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In an effort to provide you ever more information about your servers, NewRelic now employs the researchers formerly associated with the CIA's 'remote viewing' program. Select customers will now see a 'clarvoyant eye' on their dashboard that will show them future events on their server so they can plan accordingly. Going to run out of disk space next June? Is the data center going to have a router failure next Saturday at 2:36 am? You can now plan ahead rather than being woken up by your pager. Well, maybe not, but it sure feels like it sometimes. NewRelic now offers three kinds of monitoring in one tool - Real User Monitoring, Application Monitoring, and Server monitoring. If there is a piece of data to collect someplace between the seek time of the hard drive and your user's chair, NewRelic can get it for you.
A couple of near misses this week - with asteroids and code alike. A big vulnerability was found in the dev branch of Ruby itself. It never made it into production, but understanding what happened is important and educational.
Google searches as a 'security circumvention device'? Maybe we should shut them down! This code shows how useless md5 hashes really are.
Have you ever done a major reorganization of a rails app, only to wonder if you now have dead routes in your routes file? traceroute can help.
Maktoub is a simple newsletter engine for rails. If you're comfortable dealing with your own mailer, and want to send newsletters to your users, this code can make it cheap and easy.
Thanks to friend-of-the-show John McCaffrey who wrote in to let us know the Windy City Rails videos have been posted and are available for your viewing pleasure. I laughed, I cried, they were better than Cats.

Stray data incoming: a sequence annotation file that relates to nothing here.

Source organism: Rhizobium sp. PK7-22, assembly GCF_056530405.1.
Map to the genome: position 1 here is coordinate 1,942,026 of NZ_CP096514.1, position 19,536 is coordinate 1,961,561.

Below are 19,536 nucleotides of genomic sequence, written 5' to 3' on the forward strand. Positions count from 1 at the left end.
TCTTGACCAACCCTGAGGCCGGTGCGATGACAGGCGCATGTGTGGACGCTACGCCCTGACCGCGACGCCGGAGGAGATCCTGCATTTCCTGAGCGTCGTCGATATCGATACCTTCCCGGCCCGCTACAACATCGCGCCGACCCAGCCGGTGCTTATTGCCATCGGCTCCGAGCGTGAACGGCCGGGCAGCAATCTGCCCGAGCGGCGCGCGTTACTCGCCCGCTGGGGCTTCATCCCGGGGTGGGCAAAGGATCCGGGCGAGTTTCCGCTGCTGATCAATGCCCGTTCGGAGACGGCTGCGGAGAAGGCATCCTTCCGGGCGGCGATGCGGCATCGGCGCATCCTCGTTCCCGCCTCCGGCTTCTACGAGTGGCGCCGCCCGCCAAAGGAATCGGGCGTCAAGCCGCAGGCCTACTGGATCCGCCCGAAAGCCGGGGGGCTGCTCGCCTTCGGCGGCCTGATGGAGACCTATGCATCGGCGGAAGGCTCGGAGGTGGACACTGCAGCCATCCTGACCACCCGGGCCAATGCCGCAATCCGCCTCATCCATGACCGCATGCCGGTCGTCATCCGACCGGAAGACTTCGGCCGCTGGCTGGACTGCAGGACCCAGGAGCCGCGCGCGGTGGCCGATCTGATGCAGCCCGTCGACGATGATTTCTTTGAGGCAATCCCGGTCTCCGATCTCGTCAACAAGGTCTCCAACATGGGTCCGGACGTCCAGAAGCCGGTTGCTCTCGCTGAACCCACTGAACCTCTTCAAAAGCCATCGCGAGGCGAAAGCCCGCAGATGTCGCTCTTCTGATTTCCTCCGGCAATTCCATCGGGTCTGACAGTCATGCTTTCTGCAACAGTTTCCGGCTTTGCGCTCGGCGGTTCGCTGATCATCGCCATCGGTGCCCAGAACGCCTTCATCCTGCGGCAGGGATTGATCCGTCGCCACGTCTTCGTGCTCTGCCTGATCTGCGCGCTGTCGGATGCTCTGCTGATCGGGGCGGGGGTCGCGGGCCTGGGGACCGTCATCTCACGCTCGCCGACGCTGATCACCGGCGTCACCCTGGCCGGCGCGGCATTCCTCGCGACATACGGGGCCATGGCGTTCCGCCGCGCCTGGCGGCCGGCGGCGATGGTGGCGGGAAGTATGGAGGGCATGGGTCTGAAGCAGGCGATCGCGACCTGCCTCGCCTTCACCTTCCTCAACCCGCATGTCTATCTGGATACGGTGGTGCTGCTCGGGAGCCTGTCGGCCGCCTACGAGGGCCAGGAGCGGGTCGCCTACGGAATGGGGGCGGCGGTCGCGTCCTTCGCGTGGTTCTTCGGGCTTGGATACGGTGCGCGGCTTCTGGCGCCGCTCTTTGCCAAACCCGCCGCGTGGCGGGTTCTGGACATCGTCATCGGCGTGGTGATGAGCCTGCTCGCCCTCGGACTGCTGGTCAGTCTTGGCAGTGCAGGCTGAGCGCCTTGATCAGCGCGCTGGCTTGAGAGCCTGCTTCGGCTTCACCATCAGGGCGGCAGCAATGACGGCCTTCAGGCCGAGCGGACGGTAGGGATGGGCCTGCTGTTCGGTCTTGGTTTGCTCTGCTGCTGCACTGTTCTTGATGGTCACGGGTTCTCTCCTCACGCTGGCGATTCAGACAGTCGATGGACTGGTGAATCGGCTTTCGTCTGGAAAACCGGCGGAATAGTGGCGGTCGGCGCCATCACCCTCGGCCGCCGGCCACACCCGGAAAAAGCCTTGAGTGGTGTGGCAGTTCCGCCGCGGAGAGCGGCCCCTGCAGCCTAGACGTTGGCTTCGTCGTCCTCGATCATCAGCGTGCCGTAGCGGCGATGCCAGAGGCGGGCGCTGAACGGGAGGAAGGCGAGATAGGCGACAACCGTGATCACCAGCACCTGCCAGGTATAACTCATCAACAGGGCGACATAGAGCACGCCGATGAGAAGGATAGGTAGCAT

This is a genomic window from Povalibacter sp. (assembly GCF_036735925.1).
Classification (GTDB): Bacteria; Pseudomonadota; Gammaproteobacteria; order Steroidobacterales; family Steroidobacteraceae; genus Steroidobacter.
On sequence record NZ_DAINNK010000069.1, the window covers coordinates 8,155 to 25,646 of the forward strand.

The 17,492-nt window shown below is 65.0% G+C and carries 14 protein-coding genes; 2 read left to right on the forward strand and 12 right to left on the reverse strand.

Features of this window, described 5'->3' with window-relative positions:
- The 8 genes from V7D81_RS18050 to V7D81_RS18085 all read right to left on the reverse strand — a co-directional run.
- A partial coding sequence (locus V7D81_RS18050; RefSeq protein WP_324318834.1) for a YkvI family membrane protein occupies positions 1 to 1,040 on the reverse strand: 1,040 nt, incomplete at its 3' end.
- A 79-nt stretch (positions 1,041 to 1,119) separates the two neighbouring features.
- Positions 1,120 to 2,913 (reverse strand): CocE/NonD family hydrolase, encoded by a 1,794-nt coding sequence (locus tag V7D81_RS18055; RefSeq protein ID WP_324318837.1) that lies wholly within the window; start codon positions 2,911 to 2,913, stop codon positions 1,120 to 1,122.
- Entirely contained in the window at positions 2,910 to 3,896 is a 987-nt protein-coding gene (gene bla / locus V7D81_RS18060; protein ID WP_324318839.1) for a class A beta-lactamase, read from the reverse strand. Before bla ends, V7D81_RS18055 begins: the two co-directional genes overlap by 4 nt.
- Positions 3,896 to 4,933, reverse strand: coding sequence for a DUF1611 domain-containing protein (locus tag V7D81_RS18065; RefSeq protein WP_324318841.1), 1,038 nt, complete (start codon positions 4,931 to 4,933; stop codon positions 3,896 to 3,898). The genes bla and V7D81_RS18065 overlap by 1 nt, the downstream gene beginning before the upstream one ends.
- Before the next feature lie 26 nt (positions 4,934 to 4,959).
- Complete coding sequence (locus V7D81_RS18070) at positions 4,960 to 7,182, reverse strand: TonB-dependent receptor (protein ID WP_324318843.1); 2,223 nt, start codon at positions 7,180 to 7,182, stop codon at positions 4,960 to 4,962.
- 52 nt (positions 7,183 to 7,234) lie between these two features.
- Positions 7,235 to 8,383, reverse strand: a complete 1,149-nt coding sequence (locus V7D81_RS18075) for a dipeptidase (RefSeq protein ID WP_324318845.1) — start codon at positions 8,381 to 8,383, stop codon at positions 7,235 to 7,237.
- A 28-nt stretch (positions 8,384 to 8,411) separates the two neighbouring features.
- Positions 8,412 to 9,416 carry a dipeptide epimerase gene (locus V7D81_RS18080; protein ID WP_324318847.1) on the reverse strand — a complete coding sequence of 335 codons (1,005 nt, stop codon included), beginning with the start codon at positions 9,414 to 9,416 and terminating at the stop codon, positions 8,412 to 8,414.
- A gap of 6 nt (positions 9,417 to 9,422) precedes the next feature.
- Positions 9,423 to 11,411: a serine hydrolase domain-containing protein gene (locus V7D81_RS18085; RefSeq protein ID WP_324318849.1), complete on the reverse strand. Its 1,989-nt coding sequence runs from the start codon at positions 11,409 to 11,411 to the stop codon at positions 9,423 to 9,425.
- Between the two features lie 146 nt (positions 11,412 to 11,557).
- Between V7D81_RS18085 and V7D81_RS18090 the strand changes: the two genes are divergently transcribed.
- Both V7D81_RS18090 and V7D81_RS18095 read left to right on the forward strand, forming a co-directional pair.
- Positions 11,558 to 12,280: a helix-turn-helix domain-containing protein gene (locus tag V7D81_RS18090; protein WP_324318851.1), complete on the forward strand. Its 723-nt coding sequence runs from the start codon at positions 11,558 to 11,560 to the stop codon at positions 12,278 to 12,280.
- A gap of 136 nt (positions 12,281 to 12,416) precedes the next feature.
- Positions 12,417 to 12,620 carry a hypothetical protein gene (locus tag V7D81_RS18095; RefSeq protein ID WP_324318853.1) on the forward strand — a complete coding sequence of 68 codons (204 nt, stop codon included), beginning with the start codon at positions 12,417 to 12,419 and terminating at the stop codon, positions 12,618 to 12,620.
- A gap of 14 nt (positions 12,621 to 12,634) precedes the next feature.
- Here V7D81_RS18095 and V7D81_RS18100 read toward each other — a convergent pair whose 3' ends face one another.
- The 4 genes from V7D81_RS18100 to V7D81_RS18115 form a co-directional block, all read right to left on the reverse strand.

Tim Peyton's gem Absurdity is a great way to run a/b tests of content on your website.
Jose Valim tweeted yesterday that Devise 1.5 will be released this weekend. check out this changelog to see if you want to spend your weekend upgrading.
On December 3rd, Corey Haines is organizing a Global Day of Code Retreat - around the planet, volunteers are organizing and attend code retreats. Has anyone thought to see if the Guness Book of World Records wants to set a record for the number of 'Game of Life' implementations coded on any one day? And in a feat not attempted since 1985 when Phil Collins played in two venues for Live Aid, (or perhaps since Superman saved Lois Lane by making the Earth rotate backwards) Corey hopes to attend two code retreats at the beginning and end of the day, thanks to the time travel caused when travelling against the Earth's rotation and over the international Date Line.
Ruby5 is released Tuesday and Friday mornings. To stay informed about and active with this podcast, we encourage you to do one of the following:
In this episode we fail to conquer the most difficult name to pronounce EVER. All while discussing Bundler 1.1 (not out yet), Railsyard CMS, Cells, RSpec configuration, Likeable by Gowalla, and Email Validation.
Josh Clayton’s blog post, “Design Patterns in the Wild: Null Object” … Santiago Pastorino’s blog post, “Ruby 1.9.3 and ruby-debug” … Gemnasium, a gem version tracker … OmniAuth 1.0 … Russ Olsen’s Ruby Reading List … GitHub Enterprise
Ruby 1.9.3 is the big story this week but we follow it up with an appraisal of config_fun and cucumber drama in Aruba, all while filming a Mockumentary and Spin-ing faster tests.
Manage your Heroku app over SMS, run a local git server with ghoul, building awesome command line apps in Ruby, controlling URLs with Domainatrix, faster rspec tests, no more bundle exec'ing, and the open source release of Hubot!
Looking to learn about Ruby? Take a look at the Ruby Path on Code School
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